Close  

LEBANON CEDARS KEEPING FINGERS CROSSED

Don’t count Lebanon out. Not just yet.

ADVERTISEMENT

Suspended by FIBA last Friday due to the intramurals in their national association back home, the Lebanese cagers are flying into Manila Monday from Taipei for the final leg of their preparations for the FIBA Asia championship on August 1-11.

The Cedars are fresh from a rather disappointing stint in the Jones Cup where they won only two of their seven assignments.

FEATURED STORIES

It will be work as usual for the players while basketball officials back home exhaust all efforts to get the suspension on that country’s federation lifted by FIBA.

Lebanon’s 14-day camp in Manila, which includes exhibition games with two as yet unnamed local teams, serves as its final preparations for the FIBA Asia tourney that offers the top three teams slots to next year’s FIBA World Cup.

Whether the Lebanese’ stint here would be cut short or go the full route hinges on what the decision is of the world’s highest governing body in the sport.

Citing FIBA Asia Secretary-General Hagop Khajirian as source, the Lebanese newspaper The Daily Star website (dailystar.com/lb) reported the FIBA will decide Monday whether to lift the ban on the Federation Libanaise de Basketball.

“We will reconsider the decision of FIBA Monday whether to lift the ban,” the report quoted Khajirian, who is also a former member of the FLB, as saying.

Lebanon’s case to FIBA is anchored on the decision bared last Saturday of that country’s legal courts to desist from interfering in all FLB operations.

“The local basketball federation issued a statement saying they had made the necessary contacts with both the international and Asian federations to inform them about the judicial ruling, in order to allow the national team to take part in the continental championship,” stated the report.

ADVERTISEMENT

Legal cases filed by two clubs, forcing FLB to put an abrupt stop to its league, and its failure to comply with FIBA’s order for a revamp led to the suspension announced last Friday.

The ban, which immediately took effect, took its toll on the Lebanese players, whose games in the Jones Cup that ended Sunday in Taiwan were instantly forfeited and their FIBA Asia participation put on indefinite hold.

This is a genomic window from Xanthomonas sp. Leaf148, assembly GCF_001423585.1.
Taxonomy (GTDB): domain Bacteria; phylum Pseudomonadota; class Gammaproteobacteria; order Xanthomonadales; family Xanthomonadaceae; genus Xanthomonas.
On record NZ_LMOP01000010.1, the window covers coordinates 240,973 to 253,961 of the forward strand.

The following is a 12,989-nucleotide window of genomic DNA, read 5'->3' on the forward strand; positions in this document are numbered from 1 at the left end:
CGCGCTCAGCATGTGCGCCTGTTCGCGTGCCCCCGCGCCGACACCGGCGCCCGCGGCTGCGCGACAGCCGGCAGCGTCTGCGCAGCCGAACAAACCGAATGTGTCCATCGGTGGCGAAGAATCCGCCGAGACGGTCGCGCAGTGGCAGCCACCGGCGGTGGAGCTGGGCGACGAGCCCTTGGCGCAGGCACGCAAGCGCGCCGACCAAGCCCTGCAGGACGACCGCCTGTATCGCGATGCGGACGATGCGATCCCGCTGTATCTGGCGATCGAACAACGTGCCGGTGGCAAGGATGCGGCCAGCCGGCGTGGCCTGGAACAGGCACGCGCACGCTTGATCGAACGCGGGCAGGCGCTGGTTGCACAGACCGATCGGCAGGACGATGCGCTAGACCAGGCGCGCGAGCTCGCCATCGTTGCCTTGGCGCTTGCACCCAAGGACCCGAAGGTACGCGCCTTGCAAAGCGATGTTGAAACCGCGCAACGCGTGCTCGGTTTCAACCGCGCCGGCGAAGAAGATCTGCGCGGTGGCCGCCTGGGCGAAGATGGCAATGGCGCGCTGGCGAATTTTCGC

In the FIBA Asia, Iraq was initially tapped to replace Lebanon in Group B of the preliminaries, but the Iraq begged off due to lack of preparations. The United Arab Emirates, fourth in the Gulf regionals, is set to come in instead.

Lebanon’s players, meanwhile, are bristling for action should they get the reprieve.

“I am very happy and relieved that we have a chance to play in Asia and qualify for a fourth time,” swingman Jean Abdel-Nour told The Daily Star. “The team went from depression and sadness to excitement and happiness when we heard the good news. Players felt relieved since everyone was also concerned about their future.

“This will give us a big boost and we will be stronger after that, although we wasted three good games that we could have used for preparation because of being distracted by all this.”

“I feel that the national team is being used by some corrupt people who only want to achieve their personal political benefits,” said guard Rodrigue Akl. “As for now I am happy for myself and for true and only true basketball fans because our chance to qualify for the World Championship is back again.

“Unfortunately, the team lost time for focus and preparation but gained solidarity and strong will. And when there is a will there is a way.” (NC)

Read Next
LATEST STORIES
MOST READ
Don't miss out on the latest news and information.
View comments

Subscribe to INQUIRER PLUS to get access to The Philippine Daily Inquirer & other 70+ titles, share up to 5 gadgets, listen to the news, download as early as 4am & share articles on social media. Call 896 6000.

TAGS:
For feedback, complaints, or inquiries, contact us.
newsinfo

A tale of 2 human rights claimants

July 16, 2019 07:36 AM

lifestyle

The feel of the mountains, by the sea

July 16, 2019 07:30 AM



© Copyright 1997-2019 INQUIRER.net | All Rights Reserved

We use cookies to ensure you get the best experience on our website. By continuing, you are agreeing to our use of cookies. To find out more, please click this link.